Biography of Lars von Trier
Lars von Trier is a world famous film director, screenwriter, and producer. He is an award winner of film festivals and a winner of a Golden Palm Award. Claiming that cinematography is not supposed to entertain people and a film has to be like a sharp small stone in a shoe, the film director creates provocative films full of depression and nonsense.
Lars Trier was born into a pretty eccentric family in Copenhagen on May 30, 1956. His parents, Inger and Ulf Trier, were government workers but had communist beliefs that were not encouraged in Denmark in the 50s. Lars's parents also took a great interest in nudism.
A father of the future film director was half Jewish, and Lars expressed interest in Judaism traditions to spite his parents who were atheists. He attended services in a synagogue, observed the Shabbat, and wore a kipa. Many years later, Trier's mother told him that his biological father was a German whose last name was Hartmann and there was not even one drop of Jewish blood in him. In the moment of confession, his mother was about to die, and a man he considered to be his father had already died. Later, when Lars was a successful film director, he found his biological father who wasn't happy about meeting an unusual offspring and even brought a lawyer to their appointment.
Trier began to express his interest in filmmaking at a very young age. When Lars was 11, his mother gave him a camera that used to belong to her brother who was a documentalist. He filmed his first cartoon on that camera - a 2-minute video The Trip to Squash Land. Lars' mother supported her son's passion, she used to bring him old tapes from work, and those tapes helped him to master editing.
In 1968, Trier played in the Danish picture Clandestine Summer. Interestingly, but when journalists asked a 12-year old actor about the work on the film he said, The film is total trash. I would shoot a film a million times better.
Inger and Ulf were patient to their son, didn't criticize him for bad grades, and propagandized freedom-based education. As a result, Lars was expelled from school.
When Trier turned 17, he tried to enter the National Film School of Denmark, but he wasn't accepted. However, Lars was confident about his future career, and by some miracle, he became a member of an amateur filmmakers association called Filmgrupp-16. Around that time, his uncle who was a documentalist got Lars a job in the Danish Film Fund. There, Trier was not only editing documentary films but also shot two short films called The Orchid Gardener and Menthe - La Bienheureuse. It became his ticket to a film school.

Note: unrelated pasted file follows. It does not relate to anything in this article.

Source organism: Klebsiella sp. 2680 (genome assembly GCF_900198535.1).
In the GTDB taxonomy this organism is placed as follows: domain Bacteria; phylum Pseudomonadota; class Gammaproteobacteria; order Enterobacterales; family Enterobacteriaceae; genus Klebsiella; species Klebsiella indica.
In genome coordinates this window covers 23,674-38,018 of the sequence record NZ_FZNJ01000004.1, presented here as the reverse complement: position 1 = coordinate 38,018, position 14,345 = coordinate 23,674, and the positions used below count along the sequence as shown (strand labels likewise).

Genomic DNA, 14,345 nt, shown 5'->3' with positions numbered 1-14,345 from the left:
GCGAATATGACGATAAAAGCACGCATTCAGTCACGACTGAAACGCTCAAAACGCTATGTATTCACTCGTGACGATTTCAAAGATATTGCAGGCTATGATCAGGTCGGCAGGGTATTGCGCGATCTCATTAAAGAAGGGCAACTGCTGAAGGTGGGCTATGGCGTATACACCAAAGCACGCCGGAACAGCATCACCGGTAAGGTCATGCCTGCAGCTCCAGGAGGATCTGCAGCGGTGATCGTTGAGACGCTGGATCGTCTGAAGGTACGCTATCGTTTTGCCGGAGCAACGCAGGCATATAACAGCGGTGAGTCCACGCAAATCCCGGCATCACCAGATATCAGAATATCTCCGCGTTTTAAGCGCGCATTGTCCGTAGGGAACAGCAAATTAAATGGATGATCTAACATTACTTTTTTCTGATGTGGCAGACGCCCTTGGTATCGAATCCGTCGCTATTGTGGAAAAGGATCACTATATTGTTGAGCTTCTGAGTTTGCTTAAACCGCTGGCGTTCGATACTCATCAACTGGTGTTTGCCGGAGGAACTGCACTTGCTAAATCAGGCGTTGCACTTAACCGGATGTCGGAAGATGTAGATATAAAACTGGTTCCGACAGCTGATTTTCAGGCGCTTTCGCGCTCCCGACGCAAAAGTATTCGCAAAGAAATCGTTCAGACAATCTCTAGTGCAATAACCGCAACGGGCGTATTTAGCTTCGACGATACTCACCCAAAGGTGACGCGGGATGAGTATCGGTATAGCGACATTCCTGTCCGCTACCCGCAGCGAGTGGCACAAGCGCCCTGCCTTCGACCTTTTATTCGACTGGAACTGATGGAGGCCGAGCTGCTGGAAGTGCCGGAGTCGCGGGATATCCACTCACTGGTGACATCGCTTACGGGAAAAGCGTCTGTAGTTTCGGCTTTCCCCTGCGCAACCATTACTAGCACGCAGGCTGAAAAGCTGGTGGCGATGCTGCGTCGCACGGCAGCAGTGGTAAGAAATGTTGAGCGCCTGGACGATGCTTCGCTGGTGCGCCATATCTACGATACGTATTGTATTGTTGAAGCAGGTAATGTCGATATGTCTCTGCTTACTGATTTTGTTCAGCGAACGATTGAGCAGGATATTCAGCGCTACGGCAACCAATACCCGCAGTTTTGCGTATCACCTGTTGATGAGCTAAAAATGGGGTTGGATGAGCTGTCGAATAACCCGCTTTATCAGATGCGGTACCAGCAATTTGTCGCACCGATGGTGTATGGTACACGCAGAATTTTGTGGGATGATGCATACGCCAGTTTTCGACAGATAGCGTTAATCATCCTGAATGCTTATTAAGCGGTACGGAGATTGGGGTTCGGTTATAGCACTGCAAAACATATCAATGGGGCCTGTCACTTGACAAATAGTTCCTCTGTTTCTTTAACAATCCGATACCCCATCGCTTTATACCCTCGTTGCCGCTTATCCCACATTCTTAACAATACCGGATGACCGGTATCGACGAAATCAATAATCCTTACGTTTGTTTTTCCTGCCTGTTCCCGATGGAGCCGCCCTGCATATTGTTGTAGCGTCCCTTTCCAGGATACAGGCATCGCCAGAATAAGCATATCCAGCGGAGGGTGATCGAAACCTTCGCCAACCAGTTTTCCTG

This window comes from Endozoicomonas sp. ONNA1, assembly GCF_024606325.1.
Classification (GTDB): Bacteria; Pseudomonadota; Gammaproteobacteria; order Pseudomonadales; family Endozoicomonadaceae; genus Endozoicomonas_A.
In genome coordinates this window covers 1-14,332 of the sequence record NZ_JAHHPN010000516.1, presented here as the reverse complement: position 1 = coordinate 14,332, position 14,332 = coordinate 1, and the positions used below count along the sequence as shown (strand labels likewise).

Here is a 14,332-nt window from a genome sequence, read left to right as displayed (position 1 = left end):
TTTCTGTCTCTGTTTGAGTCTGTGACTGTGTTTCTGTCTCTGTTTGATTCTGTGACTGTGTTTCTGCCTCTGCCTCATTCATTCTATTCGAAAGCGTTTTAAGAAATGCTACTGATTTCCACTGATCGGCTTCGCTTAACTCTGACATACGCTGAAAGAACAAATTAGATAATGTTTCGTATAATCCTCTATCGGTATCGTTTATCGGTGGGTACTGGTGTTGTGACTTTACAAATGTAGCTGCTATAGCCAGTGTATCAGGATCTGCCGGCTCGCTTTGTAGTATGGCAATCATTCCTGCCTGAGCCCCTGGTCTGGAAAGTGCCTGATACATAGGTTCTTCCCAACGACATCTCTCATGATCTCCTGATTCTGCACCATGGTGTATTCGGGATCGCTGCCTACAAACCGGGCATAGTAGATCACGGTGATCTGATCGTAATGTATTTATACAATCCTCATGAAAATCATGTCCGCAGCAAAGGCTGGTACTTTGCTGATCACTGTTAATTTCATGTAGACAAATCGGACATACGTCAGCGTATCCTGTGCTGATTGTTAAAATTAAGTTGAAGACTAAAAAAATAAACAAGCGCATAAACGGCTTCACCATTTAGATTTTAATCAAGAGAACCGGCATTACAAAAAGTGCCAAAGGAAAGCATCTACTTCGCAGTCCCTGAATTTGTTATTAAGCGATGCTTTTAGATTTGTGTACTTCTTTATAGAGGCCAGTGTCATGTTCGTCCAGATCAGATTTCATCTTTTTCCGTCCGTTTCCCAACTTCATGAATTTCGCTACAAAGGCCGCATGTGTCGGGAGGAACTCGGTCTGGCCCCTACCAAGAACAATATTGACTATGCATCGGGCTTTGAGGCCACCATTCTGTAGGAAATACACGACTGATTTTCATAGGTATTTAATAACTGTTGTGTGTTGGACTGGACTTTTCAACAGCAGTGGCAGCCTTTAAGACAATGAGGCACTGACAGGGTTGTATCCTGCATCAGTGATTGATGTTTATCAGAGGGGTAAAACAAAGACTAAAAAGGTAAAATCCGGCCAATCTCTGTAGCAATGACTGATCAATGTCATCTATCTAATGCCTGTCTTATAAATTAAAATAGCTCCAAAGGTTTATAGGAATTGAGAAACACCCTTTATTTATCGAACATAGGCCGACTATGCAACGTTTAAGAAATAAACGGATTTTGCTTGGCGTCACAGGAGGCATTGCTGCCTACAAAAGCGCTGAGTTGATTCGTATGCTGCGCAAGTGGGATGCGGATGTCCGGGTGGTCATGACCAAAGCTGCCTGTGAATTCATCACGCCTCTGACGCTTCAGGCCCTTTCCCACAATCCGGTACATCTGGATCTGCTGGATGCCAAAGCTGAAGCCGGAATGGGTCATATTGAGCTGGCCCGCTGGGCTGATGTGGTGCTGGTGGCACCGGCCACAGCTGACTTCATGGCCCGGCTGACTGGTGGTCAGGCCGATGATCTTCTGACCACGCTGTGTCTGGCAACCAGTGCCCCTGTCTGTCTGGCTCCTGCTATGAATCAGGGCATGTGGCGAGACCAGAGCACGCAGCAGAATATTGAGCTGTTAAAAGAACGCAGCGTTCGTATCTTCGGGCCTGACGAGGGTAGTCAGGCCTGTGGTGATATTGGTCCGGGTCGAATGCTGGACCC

During that period, after the release of the short film The Orchid Gardener in 1977, the future film director began to add the nobiliary prefix von to his last name. In reality, Trier doesn't belong to a noble family. It was a gesture to support a family story as if his grandpa Sven used Sv when he signed letters. Trier (Sv from Sven) but abbreviation was misunderstood, and everybody called him Sir von Trier. And the film director decided that hint at the noble origin can serve as an advantage in his career.
In 1983, Lars von Trier shot a graduation work for a film school called Images of Liberation. Film experts consider this short film an official debut of the Danish film director. Even though this picture went unnoticed for the audience, it was highly evaluated by critics. In 1984, Von Trier's work won the main award at the film festival in Munich.
In that year, 1984, the first feature film of the young film director called The Element of Crime was released. It was the first film of the Europa Trilogy. In his first work, von Trier acted not only as a film director but also as a screenwriter, cameraman, and even an actor.
In 1987, the second film of the Epidemic Trilogy, which won the Jury Prize in Cannes, was released. And the last film Europa (known as Zentropa) was released in 1991 and won three awards at the Cannes Film Festival. The main character of Europa bears the last name of von Trier's biological father.
In 1994, the TV show The Kingdom that brought Trier international recognition, and in 1996 the film Breaking the Waves made everybody speak of its maker as a brilliant film director. This keen picture is a story about a naive and dedicated woman who at the insistence of her paralyzed husband has to seek for carnal pleasures somewhere else which results in disgrace, physical torture, and death. Non-typical director's idea and brilliant acting by Emily Watson left indifferent neither spectators nor the jury of the Cannes Film Festival who gave the film the Grand Prix. Besides, the film won the French César Award in the Best Foreign Film category.
In 2000, another masterwork directed by von Trier was released - the musical drama Dancer in the Dark. Björk who portrayed Czech immigrant who moved to the USA played the lead in this film. A woman who loses her vision saves money to pay for her son's surgery and murders a villain who tries to steal the money. A French actress, Catherine Deneuve, played the second female lead.
In his interview, von Trier described the challenges he had faced during his work with Björk, but the battle of two extraordinary personalities brought a remarkably brilliant product of cinematography. The film won a Golden Palm Award.
It is interesting to note that Lars von Trier combined three films not by the plotline, but by disaster theme that has engulfed the whole world and to solve it, it's necessary to deal with your past first.